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ME patient found dead of heart failure and malnutrition

Discussion in 'General ME/CFS News' started by Countrygirl, Sep 19, 2013.

  1. Sasha

    Sasha Fine, thank you

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    What I find odd about this is how the story stops where it does - with the poor guy being found dead of natural causes. So what's next? Nothing? So someone with a chronic illness dies alone of heart failure and malnutrition and there's nothing else to do or say about it? No review of the system that allowed that to happen?
  2. MeSci

    MeSci ME/CFS since 1995; activity level 6

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    I was malnourished in the early stages of ME, due to a combination of poverty and persistent vomiting and diarrhoea.

    I believe this is common.
    Alea Ishikawa, Sing and rosie26 like this.
  3. maryb

    maryb iherb code TAK122

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    Thats exactly what I thought Sasha, no-one asking questions, the coroner? the family? the reporter?
    So cfs deaths are due to natural causes? what an easy way out for everyone.
    So if you died of AIDS it would be recorded as natural causes? pah..........
    Sing, leela, Clodomir and 5 others like this.
  4. Sasha

    Sasha Fine, thank you

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    It's like taniaaust1 said - is this to be considered normal for the UK now, for people to die of malnutrition?
    peggy-sue and Bob like this.
  5. Mij

    Mij Senior Member

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    I believe we can die of malnutrition with this illness. I had severe deficiencies for years, omega 3, magnesium (to the point I had Parkinson's like symptoms) my heart would RACE and I couldn't sit still. Who knows where I'd be today if I didn't have a good doctor who rx'd magnesium injections for years because I was not absorbing it from capsules. It all costs money and if you don't have the finances to pay for it, then what? You continue to decline.

    Very sad.
    maryb, rosie26 and Valentijn like this.
  6. rosie26

    rosie26 Senior Member

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    I am 12 years in to my ME and I still struggle to stay on top nutrition wise.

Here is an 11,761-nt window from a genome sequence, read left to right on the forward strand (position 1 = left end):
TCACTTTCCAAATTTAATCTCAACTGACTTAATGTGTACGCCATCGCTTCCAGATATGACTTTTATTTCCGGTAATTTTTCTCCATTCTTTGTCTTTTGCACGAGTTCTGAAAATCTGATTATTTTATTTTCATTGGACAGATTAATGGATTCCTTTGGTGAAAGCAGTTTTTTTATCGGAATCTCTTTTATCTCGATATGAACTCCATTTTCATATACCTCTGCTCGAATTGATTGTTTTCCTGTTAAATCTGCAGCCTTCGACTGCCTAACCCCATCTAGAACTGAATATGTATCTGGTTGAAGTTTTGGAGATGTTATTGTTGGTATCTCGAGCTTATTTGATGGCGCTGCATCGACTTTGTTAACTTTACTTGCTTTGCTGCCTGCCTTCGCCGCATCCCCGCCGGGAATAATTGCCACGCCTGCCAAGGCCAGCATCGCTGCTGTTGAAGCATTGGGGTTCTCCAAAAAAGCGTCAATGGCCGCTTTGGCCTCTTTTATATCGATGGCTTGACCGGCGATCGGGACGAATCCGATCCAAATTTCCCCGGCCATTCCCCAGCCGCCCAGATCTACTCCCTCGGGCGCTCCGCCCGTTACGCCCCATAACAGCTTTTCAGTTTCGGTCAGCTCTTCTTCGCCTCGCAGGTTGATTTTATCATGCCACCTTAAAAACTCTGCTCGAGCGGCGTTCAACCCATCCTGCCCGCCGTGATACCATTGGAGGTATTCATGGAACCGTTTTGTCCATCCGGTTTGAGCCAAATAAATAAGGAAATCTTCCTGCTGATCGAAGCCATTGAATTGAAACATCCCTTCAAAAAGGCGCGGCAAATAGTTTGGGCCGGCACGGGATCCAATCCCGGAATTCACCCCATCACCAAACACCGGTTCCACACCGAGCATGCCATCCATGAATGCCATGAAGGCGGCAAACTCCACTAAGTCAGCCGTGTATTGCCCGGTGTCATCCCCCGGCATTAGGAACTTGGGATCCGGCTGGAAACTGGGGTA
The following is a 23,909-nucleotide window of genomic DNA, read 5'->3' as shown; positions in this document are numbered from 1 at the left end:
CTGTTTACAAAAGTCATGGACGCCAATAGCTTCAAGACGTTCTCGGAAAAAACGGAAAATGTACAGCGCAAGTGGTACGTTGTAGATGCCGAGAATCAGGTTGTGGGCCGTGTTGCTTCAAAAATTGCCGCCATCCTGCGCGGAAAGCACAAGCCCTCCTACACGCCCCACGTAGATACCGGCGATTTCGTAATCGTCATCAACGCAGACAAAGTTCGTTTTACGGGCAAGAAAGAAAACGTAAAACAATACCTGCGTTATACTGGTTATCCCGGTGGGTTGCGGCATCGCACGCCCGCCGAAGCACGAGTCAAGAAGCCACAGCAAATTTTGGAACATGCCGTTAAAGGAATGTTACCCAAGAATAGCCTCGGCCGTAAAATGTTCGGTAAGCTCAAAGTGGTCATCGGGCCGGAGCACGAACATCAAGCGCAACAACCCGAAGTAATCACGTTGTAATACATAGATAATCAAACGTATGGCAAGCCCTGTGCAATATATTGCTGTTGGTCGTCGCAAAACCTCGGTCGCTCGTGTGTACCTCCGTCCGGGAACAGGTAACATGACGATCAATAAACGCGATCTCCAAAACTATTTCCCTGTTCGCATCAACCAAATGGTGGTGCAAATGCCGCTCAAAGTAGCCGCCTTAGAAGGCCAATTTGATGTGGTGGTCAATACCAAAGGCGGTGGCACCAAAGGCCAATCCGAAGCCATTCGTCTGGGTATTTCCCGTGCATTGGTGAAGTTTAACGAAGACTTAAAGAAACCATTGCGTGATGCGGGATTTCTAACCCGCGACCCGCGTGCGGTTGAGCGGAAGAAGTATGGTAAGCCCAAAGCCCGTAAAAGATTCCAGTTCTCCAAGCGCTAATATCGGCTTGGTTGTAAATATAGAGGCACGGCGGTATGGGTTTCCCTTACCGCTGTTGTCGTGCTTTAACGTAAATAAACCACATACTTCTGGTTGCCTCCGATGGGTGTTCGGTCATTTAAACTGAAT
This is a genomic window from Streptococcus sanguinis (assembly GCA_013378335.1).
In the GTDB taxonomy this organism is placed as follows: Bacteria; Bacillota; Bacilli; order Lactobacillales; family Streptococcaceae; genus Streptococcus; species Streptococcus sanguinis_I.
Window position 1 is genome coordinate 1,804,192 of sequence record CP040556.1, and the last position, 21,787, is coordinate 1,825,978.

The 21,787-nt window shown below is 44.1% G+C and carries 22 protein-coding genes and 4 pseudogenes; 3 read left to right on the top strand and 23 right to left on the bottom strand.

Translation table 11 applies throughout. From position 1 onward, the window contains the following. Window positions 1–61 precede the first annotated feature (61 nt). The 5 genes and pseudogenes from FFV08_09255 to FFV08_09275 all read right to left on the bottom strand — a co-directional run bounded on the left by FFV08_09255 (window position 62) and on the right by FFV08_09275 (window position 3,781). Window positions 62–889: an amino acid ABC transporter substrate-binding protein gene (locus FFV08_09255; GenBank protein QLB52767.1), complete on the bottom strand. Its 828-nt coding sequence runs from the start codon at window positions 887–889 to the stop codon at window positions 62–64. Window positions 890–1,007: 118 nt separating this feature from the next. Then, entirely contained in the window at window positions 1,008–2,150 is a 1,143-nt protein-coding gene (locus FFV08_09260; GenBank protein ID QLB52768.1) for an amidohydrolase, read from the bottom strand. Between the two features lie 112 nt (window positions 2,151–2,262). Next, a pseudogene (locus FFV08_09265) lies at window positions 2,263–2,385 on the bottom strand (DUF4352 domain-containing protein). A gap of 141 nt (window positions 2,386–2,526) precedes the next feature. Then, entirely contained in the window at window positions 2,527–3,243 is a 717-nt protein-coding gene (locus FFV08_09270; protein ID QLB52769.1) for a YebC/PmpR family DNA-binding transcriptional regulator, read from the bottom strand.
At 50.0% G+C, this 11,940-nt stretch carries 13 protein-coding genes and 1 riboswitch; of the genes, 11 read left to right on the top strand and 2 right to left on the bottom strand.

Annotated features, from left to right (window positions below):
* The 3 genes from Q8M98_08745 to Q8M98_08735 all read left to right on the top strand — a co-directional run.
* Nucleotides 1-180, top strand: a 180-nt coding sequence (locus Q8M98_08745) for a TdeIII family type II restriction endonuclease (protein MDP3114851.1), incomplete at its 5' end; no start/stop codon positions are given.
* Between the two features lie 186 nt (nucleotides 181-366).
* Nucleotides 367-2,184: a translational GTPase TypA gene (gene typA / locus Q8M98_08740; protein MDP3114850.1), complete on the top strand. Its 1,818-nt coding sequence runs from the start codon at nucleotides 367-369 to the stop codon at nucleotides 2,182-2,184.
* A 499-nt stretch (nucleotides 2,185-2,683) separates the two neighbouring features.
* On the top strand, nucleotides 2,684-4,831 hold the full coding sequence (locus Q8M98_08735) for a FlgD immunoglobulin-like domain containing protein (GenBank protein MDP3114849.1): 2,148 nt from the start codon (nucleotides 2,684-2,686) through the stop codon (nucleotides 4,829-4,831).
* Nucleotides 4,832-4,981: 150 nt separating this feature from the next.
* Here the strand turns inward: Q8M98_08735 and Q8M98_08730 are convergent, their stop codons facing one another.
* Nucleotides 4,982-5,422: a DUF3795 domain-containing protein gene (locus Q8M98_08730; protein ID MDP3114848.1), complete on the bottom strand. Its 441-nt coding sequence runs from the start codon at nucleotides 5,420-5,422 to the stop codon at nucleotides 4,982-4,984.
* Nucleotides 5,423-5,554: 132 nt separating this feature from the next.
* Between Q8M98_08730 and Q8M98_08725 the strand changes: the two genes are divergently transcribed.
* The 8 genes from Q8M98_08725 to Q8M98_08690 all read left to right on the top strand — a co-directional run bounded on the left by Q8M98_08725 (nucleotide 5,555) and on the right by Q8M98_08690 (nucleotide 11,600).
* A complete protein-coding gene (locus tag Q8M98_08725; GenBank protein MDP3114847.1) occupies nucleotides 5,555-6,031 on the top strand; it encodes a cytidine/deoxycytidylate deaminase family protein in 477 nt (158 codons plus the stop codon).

I feel like I am behind a lot always trying to catch up . When my symptoms improve, I eat and eat and get as much goodness into me before the next bout of relapse hits. I find it nearly impossible not to go over my limits.

    ME causes problems with the heart, if the poor man didn't have ME, I suspect he would not have died of heart failure. I have felt close to heart failure myself, it is not surprising to me. This is a serious illness. x
    sleepy237, Sing, Mij and 1 other person like this.
  7. SOC

    SOC Moderator and Senior Member

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    Were you under the care of a doctor at the time? Didn't this concern them? I can see how people can get malnourished, but not to the point of death while under the care of medical professionals -- unless the patient refusing treatment for malnutrition, of course.

    It's my understanding that this patient was seeing both a psychiatrist and a medical doctor. One or both should have recognized and treated severe malnutrition.
    sleepy237 likes this.
  8. rosie26

    rosie26 Senior Member

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    I don't think malnutrition was the cause of death, it would have been the heart failure due to the suppressive nature of ME on the heart. The body can survive malnutrition for years I would think. I wonder how long this man had ME ?
  9. Mij

    Mij Senior Member

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    Rosie, I don't know how long he was ill but Mg deficiency is very common with ME. It can lead to sudden death. I was scary sick 13yrs ago when my levels were so low that the biochemist couldn't understand how I was still walking!

    http://www.ncbi.nlm.nih.gov/pubmed/1636608
    rosie26 likes this.
  10. alex3619